An Indianapolis-based developer of senior housing is preparing to bring its product to the Orlando market.
Leo Brown Group is seeking a permit from the St. Johns Water Management District before it can start construction on a 166-unit age-restricted community in Winter Garden called Stoneybrook Place.
The city commission, in August of 2020, approved requests to annex the property from Orange County into the city limits and rezone it to medium density residential. But site plans are still awaiting the final go-ahead from the city.
Earlier plans submitted to the city show three-story independent living building with 101 units, a two-story assisted living building with 65 units as well as ten detached 2-car garage buildings.
Recreation areas, a garden, pool, a parking lot with 157 spaces and stormwater infrastructure will also be included, according to site plans drafted by Orlando-based civil engineering firm Burkett Engineering.
Tampa-based architecture and interior design firm Chancey Design Partners is also part of the project team.
The project is slated for two parcels totaling 10 acres at the intersection of Reeves Road and Stoneybrook West Parkway, just northwest of where the road passes beneath State Road 429.
Surrounded on three sides by a cluster of residential subdivisions, the site sits just east of the Winter Garden Village, an open-air shopping center with more than 80 restaurants and retailers, including a Best Buy, a Lowes, and Super Target.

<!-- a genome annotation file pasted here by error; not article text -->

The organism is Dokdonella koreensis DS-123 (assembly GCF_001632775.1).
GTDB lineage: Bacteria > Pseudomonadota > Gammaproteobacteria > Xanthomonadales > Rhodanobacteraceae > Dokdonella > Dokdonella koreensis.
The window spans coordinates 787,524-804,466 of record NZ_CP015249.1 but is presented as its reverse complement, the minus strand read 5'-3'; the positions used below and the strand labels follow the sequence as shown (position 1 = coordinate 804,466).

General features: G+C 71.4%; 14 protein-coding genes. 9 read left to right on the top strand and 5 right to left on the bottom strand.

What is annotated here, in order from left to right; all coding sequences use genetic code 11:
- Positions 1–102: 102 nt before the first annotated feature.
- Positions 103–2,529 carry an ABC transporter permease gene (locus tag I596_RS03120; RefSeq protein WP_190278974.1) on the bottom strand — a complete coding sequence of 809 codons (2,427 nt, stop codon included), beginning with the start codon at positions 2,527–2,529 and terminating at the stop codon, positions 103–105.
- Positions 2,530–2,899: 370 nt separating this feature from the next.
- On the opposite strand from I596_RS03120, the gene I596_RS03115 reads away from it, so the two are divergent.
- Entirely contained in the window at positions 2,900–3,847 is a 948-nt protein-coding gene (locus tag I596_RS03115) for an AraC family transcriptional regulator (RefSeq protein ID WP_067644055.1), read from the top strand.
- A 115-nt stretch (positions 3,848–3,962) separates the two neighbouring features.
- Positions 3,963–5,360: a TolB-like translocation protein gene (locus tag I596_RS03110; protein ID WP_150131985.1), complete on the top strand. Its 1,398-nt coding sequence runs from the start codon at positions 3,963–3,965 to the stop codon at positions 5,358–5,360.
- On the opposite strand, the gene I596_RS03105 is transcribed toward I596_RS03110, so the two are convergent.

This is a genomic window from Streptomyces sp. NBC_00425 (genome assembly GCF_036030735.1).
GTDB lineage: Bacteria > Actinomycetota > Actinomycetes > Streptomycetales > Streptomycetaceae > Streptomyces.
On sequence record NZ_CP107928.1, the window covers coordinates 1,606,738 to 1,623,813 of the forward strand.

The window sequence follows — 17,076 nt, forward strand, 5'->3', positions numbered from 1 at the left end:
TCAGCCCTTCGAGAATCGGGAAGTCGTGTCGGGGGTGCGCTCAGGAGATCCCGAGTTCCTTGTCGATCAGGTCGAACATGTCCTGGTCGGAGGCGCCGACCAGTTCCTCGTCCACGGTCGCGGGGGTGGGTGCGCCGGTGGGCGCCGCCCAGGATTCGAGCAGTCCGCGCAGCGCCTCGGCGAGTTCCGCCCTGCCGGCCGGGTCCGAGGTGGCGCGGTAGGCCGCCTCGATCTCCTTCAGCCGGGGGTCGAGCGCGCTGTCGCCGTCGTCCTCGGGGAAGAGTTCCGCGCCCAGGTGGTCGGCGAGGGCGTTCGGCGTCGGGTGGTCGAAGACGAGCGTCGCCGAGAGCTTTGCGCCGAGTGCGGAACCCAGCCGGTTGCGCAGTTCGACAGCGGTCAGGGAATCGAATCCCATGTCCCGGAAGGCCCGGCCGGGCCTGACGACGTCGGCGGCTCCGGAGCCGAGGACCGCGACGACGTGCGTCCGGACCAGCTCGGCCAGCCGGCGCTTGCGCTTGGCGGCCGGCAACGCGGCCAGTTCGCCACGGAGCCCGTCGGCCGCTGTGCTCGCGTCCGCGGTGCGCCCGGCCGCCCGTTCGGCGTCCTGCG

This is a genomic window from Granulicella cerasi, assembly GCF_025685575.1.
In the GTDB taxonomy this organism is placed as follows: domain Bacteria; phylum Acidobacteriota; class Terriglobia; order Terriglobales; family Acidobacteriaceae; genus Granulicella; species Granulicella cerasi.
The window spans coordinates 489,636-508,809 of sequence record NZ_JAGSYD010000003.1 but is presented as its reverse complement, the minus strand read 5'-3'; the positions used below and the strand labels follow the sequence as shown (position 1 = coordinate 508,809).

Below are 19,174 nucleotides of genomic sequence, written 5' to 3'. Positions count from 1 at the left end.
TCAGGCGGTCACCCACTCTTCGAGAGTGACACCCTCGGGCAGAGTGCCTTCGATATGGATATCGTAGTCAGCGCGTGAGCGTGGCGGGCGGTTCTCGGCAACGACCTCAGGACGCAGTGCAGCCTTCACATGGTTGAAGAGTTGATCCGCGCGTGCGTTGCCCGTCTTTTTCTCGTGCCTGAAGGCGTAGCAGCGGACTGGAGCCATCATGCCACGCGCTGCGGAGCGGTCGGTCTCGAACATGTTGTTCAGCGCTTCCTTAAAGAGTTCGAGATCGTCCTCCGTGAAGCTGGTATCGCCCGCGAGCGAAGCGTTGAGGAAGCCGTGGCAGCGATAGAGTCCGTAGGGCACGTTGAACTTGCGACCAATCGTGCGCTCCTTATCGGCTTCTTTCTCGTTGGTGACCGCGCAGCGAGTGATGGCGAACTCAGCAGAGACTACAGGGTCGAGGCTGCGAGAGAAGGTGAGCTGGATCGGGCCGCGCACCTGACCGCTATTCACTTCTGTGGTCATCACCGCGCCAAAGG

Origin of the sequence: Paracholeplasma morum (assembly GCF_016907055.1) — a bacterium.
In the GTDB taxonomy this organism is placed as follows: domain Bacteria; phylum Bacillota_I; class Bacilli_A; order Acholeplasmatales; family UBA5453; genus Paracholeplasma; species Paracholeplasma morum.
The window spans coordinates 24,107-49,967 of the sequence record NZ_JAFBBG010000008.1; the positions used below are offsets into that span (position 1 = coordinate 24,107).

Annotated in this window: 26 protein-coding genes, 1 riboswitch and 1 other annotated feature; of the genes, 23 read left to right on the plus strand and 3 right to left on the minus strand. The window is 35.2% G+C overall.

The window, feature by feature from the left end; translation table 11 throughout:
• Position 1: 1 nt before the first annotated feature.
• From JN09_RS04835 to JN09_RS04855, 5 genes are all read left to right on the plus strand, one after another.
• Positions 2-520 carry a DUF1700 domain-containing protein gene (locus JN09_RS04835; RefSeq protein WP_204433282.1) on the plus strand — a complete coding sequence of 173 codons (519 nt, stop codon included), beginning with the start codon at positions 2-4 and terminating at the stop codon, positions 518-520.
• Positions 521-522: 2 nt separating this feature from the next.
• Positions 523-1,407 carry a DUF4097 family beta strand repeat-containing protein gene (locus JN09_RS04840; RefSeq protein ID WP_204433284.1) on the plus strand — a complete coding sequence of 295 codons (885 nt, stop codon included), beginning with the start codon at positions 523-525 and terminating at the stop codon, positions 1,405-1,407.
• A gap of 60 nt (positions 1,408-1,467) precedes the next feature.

Windermere-based land development and construction firm The Huber Group has long controlled the property where the senior living community will go. The company bought it in 2004 for $600,000, according to Orange County property records.
The property owner nor the developer could be reached for comment Thursday.
The land was previously zoned for A-1 (Agricultural) and R-CE-2 (Rural Residential) in Orange County. Before the senior living concept emerged, there were earlier attempts by developers to build storage units on the land. But those were abandoned before applications were filed due to backlash from surrounding homeowners, Steve Pash, the city’s community development director told GrowthSpotter.
“Every time, there was an outpouring of opposition and nobody wanted anything to do with it,” he said.
The senior living plan encountered opposition as well.
While the city commission ultimately granted the developer’s request to rezone the property to a Planned Unit Development with a future land use designation of Medium Density Residential, city staff added stipulations to the PUD in an effort to assuage concerns from neighboring residents.
New landscaping is to be added on a common area tract in the Foxcrest subdivision, directly south of the Dallington Terrace cul-de-sac, to further screen the proposed development.
All construction activities will be required to stop at sunset, and the heavily wooded conservation area to the north of the property is to be put into a permanent conservation easement.